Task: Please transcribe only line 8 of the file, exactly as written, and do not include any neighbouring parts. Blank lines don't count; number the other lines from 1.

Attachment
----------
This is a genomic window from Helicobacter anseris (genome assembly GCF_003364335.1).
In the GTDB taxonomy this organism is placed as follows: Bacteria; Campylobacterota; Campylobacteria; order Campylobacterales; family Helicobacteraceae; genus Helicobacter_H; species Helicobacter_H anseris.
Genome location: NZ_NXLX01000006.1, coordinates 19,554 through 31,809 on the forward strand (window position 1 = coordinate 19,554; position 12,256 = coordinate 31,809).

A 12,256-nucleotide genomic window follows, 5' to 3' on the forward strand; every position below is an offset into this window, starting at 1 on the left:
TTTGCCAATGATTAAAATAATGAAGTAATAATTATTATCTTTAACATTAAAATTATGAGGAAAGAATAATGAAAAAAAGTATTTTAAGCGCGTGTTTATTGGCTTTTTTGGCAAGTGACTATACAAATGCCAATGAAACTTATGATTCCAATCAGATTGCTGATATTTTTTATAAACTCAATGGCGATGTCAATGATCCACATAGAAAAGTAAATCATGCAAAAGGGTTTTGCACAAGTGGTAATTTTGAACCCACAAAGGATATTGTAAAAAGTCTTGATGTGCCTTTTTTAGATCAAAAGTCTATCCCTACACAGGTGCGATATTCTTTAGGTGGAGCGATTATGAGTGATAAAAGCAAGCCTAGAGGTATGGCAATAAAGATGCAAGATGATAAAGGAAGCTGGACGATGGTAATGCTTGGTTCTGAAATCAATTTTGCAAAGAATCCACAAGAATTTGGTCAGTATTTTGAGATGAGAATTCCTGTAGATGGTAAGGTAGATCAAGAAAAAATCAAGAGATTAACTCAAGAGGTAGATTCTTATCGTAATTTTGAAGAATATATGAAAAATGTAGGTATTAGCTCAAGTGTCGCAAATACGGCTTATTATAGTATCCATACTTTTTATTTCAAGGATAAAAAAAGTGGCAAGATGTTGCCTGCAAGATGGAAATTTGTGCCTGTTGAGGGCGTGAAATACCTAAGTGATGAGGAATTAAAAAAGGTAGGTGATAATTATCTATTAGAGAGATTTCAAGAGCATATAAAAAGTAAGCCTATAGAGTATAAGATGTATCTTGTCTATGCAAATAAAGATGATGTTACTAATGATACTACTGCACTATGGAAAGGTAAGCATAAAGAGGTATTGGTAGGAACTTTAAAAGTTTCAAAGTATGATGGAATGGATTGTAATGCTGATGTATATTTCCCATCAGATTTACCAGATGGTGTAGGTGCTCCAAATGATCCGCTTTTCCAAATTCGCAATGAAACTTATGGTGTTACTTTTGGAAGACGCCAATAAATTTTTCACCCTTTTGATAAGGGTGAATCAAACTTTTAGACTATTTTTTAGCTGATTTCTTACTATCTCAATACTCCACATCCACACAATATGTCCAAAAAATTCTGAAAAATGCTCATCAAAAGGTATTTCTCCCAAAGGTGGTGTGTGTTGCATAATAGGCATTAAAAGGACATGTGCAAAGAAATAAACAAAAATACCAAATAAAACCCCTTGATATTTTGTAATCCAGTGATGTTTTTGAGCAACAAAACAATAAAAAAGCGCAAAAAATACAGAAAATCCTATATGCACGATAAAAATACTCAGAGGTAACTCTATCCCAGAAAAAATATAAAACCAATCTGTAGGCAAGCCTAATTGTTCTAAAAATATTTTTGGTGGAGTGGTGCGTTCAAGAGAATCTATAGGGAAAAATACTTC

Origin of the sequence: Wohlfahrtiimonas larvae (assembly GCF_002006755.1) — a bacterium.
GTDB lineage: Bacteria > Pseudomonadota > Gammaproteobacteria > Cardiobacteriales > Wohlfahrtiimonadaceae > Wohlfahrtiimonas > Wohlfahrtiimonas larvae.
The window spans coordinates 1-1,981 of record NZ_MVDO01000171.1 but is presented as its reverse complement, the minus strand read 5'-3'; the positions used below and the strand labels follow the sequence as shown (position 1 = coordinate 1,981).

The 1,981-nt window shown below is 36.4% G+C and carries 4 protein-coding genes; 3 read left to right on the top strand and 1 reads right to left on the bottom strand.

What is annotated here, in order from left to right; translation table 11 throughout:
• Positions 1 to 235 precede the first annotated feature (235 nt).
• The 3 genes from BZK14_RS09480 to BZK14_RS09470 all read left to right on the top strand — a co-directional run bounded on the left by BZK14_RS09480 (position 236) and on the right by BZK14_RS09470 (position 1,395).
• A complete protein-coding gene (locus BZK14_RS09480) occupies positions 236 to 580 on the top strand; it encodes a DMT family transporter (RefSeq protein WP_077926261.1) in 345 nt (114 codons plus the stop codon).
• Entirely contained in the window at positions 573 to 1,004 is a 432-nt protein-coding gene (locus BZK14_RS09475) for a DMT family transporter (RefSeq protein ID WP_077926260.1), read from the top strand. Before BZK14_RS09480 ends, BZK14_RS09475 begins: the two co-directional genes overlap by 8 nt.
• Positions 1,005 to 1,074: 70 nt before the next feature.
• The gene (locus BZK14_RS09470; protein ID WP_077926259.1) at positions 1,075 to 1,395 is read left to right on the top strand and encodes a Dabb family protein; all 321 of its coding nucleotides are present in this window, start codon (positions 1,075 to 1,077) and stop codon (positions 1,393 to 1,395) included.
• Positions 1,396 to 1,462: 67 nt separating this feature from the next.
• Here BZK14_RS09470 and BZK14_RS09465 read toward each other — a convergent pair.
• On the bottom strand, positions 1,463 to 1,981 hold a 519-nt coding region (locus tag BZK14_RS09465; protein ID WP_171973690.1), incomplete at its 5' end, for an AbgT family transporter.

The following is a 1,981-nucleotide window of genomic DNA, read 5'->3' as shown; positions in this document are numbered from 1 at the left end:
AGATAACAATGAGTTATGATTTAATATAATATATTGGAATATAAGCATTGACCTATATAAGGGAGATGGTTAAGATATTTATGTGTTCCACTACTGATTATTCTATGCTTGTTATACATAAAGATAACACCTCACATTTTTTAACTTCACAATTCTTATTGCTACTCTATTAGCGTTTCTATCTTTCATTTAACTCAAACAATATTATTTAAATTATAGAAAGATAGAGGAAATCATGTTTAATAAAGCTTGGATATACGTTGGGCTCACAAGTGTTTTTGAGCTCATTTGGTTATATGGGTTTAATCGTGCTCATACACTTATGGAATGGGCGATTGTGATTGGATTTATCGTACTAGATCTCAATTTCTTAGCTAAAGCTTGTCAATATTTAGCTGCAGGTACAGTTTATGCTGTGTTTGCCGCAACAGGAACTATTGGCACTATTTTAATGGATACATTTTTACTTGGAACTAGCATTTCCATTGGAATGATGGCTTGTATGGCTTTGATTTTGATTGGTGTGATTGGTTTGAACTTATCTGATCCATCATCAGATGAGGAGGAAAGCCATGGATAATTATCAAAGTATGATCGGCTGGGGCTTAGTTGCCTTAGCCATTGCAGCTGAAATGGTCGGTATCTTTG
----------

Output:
The window spans coordinates 1-1,981 of record NZ_MVDO01000171.1 but is presented as its reverse complement, the minus strand read 5'-3'; the positions used below and the strand labels follow the sequence as shown (position 1 = coordinate 1,981).